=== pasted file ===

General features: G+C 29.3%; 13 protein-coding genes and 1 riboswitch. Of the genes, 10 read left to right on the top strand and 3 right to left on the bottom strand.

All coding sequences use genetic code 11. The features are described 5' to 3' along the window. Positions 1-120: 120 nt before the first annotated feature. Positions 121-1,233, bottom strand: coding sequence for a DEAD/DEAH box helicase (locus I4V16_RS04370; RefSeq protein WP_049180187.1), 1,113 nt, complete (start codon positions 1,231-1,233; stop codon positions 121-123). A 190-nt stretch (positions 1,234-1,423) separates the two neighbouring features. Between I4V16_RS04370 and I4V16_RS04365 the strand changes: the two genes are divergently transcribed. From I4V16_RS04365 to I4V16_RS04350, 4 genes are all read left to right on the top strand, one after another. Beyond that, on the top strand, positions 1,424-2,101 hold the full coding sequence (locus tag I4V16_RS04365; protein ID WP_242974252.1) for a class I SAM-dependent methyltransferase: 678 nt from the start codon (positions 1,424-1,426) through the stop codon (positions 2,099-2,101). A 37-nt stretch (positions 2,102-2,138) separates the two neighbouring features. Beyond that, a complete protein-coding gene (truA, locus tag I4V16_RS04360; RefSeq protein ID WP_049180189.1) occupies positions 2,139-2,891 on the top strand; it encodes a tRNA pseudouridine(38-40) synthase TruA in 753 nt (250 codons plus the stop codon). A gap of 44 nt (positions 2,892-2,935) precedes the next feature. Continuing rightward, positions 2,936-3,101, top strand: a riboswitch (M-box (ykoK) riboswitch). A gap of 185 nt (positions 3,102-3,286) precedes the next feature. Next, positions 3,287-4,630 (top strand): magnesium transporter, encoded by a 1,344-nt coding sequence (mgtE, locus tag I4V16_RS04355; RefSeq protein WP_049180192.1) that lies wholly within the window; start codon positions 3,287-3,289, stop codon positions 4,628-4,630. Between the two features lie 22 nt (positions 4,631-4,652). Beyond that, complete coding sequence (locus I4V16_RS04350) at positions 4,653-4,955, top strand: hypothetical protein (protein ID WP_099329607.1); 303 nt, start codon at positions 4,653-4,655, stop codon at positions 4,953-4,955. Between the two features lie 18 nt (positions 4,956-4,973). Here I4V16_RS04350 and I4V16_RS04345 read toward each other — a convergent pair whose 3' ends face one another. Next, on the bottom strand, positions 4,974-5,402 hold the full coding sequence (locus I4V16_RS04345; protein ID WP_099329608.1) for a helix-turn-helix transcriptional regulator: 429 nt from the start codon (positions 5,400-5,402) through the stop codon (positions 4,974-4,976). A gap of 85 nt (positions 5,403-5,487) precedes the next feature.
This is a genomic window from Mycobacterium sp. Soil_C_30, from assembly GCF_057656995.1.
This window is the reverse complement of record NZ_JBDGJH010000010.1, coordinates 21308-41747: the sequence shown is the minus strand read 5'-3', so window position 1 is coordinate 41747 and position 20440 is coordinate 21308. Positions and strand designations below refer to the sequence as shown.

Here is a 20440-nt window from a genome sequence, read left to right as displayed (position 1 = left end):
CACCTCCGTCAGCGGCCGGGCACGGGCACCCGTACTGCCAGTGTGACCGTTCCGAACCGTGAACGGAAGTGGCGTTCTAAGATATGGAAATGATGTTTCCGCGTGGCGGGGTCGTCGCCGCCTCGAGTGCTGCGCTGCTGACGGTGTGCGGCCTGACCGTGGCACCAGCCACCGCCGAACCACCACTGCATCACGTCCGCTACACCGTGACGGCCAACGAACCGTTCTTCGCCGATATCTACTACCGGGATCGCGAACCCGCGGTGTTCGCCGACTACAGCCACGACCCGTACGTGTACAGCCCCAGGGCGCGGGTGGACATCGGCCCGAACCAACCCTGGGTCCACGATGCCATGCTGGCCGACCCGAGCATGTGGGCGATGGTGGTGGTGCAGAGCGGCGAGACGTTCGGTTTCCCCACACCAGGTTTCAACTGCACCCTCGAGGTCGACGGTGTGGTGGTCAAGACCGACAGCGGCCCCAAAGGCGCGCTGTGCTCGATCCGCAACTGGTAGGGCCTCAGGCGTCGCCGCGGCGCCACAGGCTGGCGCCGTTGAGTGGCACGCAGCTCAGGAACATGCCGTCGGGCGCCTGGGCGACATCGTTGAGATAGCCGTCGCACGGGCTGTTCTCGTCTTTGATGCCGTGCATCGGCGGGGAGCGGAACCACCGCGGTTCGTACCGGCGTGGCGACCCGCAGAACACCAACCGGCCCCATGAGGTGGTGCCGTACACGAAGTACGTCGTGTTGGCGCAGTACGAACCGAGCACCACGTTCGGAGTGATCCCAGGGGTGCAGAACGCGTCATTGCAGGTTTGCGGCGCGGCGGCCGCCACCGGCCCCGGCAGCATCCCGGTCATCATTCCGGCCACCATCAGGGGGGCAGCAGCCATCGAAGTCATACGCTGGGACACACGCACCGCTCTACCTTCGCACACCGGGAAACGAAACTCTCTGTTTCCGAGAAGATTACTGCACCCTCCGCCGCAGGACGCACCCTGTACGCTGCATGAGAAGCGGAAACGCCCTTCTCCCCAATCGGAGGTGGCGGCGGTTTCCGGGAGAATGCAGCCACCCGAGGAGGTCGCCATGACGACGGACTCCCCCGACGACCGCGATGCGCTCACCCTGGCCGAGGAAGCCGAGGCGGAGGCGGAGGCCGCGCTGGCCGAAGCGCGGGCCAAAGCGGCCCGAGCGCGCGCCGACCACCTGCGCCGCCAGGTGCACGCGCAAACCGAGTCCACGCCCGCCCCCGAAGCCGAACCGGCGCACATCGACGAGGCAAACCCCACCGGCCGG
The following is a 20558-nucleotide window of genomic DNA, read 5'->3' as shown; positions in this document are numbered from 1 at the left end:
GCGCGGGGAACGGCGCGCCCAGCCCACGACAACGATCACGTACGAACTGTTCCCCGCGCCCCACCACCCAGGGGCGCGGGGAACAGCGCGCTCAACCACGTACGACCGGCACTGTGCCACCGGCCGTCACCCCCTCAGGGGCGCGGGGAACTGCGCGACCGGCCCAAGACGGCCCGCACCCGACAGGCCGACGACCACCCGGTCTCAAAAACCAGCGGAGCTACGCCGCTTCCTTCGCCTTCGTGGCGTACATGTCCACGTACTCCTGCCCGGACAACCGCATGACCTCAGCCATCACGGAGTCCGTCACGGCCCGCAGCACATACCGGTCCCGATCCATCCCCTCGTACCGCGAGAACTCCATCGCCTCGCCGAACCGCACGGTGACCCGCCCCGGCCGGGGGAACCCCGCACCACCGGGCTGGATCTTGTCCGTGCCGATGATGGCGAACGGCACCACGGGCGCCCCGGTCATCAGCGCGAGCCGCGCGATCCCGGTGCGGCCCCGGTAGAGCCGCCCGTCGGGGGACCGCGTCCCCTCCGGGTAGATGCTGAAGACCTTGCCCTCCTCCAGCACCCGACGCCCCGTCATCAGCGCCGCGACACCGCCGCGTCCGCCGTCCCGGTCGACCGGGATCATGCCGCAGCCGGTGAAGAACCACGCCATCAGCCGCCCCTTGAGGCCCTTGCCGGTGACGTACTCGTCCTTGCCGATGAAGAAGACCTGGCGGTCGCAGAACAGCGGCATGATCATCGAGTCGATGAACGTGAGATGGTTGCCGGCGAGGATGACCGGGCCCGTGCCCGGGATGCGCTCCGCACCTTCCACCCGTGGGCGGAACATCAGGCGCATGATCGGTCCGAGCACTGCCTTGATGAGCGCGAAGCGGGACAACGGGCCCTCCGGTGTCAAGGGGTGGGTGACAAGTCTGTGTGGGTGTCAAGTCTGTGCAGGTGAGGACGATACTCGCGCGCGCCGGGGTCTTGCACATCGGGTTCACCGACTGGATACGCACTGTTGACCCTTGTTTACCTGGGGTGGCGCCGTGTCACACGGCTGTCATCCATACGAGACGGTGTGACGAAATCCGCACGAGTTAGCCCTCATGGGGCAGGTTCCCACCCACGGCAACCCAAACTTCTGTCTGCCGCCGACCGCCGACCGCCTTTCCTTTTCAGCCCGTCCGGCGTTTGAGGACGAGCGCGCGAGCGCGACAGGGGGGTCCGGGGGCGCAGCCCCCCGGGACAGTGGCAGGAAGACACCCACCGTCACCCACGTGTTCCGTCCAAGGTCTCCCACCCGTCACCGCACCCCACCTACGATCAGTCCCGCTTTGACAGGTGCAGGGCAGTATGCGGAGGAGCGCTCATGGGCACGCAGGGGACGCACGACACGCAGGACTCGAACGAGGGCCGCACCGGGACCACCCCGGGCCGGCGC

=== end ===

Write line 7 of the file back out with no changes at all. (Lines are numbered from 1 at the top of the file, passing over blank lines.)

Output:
The following is a 20558-nucleotide window of genomic DNA, read 5'->3' as shown; positions in this document are numbered from 1 at the left end: